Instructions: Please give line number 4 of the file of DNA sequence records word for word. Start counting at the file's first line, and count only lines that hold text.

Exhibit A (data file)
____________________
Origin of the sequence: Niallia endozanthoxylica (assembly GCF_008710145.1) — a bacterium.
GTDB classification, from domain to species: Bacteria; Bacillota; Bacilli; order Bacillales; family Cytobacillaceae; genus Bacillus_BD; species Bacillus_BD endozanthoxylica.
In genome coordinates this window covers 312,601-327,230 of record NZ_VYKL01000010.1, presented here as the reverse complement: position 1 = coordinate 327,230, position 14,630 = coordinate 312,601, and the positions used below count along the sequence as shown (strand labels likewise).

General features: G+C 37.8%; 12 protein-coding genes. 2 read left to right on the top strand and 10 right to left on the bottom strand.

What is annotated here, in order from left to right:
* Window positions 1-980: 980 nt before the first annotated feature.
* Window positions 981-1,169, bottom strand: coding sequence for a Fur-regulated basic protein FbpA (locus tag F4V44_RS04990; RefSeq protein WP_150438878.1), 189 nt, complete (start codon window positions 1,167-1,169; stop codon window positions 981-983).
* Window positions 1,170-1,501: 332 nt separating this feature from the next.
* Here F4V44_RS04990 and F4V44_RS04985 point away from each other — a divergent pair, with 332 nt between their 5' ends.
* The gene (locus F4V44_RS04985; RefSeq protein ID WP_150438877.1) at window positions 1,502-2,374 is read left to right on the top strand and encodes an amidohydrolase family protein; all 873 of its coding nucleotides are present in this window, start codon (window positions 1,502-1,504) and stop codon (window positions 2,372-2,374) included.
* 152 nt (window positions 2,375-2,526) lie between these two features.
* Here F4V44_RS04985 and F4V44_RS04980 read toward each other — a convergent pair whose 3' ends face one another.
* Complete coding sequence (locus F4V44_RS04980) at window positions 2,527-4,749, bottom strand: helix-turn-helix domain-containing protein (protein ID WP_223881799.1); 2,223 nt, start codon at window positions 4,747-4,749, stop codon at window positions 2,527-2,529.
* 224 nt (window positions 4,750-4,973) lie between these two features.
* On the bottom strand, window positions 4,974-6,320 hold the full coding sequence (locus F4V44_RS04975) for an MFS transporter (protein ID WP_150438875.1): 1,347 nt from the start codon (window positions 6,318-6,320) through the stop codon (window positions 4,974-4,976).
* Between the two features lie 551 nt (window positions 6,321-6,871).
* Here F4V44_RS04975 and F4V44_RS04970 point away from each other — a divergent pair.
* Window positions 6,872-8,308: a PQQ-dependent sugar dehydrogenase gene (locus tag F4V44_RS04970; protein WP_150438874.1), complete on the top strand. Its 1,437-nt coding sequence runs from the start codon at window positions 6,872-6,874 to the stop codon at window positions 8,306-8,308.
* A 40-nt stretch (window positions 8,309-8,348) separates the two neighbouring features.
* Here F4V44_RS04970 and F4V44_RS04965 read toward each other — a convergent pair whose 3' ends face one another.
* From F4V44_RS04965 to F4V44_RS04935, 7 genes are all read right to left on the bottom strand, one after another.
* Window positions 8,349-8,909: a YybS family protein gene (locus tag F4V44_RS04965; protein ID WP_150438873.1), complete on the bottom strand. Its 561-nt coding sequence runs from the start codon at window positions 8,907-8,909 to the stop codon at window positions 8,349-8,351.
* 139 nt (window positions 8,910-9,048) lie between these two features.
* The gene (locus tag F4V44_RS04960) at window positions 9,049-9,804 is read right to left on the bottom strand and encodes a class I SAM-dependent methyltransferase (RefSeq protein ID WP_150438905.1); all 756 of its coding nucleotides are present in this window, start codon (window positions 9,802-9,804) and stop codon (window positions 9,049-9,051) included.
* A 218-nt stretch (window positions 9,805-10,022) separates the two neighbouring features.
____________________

General features: G+C 37.8%; 12 protein-coding genes. 2 read left to right on the top strand and 10 right to left on the bottom strand.